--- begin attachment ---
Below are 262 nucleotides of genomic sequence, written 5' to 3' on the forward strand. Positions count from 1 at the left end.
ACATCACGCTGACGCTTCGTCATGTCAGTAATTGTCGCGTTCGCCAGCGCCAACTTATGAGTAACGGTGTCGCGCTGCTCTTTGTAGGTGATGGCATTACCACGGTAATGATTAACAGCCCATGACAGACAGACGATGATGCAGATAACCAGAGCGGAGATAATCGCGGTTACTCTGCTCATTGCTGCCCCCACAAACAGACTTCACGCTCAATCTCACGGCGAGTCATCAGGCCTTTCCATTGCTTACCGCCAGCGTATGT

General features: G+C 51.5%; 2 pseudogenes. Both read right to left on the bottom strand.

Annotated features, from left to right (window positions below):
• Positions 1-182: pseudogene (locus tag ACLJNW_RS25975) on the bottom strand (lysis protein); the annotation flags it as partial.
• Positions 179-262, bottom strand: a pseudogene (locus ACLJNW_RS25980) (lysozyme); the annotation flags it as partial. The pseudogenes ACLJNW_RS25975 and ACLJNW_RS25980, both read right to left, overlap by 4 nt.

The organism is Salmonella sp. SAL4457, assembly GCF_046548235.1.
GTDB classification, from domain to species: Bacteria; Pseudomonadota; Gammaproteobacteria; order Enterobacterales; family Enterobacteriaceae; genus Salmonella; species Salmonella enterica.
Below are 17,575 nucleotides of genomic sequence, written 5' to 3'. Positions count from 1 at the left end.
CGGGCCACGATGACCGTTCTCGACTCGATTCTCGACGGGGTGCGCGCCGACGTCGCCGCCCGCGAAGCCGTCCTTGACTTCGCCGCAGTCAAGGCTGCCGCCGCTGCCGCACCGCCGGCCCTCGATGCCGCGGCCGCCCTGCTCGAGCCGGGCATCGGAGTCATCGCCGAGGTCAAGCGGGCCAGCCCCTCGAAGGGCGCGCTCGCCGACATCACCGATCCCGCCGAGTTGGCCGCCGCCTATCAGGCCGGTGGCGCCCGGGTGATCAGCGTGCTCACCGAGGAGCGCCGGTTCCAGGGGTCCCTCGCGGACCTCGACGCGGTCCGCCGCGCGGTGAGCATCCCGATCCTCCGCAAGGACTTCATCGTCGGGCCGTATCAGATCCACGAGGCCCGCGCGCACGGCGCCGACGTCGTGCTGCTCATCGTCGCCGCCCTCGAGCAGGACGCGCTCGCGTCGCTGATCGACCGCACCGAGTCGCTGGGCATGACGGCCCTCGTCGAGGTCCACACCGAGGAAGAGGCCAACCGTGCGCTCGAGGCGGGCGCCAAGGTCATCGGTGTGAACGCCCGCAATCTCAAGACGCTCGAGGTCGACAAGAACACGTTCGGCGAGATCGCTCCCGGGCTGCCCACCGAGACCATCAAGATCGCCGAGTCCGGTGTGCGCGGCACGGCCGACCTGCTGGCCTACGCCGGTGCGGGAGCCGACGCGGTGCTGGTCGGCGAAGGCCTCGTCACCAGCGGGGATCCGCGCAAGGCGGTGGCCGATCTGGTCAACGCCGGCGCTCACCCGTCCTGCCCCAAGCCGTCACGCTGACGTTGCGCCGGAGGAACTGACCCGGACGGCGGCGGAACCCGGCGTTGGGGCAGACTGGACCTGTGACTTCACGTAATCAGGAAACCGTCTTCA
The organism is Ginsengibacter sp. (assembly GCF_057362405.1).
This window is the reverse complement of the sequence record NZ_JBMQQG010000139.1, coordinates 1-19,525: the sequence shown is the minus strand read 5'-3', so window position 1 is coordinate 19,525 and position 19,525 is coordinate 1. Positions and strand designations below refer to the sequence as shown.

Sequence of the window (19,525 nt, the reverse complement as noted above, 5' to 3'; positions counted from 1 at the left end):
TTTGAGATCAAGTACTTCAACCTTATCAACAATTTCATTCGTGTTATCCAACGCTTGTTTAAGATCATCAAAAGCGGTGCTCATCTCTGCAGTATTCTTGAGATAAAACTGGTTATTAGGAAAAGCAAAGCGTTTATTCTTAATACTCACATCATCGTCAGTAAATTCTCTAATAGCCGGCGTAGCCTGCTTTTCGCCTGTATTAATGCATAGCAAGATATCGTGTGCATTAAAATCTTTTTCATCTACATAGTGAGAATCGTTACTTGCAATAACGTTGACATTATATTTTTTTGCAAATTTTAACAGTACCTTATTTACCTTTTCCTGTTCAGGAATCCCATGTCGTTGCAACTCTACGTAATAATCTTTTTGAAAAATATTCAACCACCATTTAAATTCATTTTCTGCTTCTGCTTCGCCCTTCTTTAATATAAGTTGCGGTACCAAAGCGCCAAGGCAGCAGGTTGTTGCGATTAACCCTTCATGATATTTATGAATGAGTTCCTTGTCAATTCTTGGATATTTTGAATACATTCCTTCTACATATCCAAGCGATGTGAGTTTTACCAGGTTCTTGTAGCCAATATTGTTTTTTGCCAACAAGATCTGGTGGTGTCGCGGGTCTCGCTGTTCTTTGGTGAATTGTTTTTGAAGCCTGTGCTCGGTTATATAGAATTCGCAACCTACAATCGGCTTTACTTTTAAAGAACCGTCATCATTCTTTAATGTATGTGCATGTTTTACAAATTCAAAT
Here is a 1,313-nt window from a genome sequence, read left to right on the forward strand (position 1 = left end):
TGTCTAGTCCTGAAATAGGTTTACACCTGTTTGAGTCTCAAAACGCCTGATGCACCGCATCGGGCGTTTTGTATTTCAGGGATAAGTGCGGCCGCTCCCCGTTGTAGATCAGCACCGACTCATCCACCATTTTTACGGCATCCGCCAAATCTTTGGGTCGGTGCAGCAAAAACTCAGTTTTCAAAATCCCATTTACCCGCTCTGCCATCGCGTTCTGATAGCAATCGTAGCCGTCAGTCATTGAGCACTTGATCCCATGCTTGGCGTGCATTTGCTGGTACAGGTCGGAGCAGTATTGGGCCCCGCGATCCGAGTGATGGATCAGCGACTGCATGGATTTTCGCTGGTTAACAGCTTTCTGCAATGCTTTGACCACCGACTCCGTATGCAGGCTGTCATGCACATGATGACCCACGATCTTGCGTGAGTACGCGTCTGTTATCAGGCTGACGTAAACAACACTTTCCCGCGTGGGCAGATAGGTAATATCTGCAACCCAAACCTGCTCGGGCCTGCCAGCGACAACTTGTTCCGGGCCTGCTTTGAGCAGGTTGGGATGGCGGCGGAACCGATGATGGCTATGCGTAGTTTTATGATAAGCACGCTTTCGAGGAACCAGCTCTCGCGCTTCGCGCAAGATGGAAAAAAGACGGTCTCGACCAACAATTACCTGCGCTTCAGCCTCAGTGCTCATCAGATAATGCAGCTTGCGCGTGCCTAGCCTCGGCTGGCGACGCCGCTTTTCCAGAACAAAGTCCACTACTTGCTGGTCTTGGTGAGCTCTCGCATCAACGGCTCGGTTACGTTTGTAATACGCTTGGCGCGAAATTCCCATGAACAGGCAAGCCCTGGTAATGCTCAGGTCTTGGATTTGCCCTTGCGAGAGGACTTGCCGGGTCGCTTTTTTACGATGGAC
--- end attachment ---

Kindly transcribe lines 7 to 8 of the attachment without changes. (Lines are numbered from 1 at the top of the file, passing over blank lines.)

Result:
The organism is Salmonella sp. SAL4457, assembly GCF_046548235.1.
GTDB classification, from domain to species: Bacteria; Pseudomonadota; Gammaproteobacteria; order Enterobacterales; family Enterobacteriaceae; genus Salmonella; species Salmonella enterica.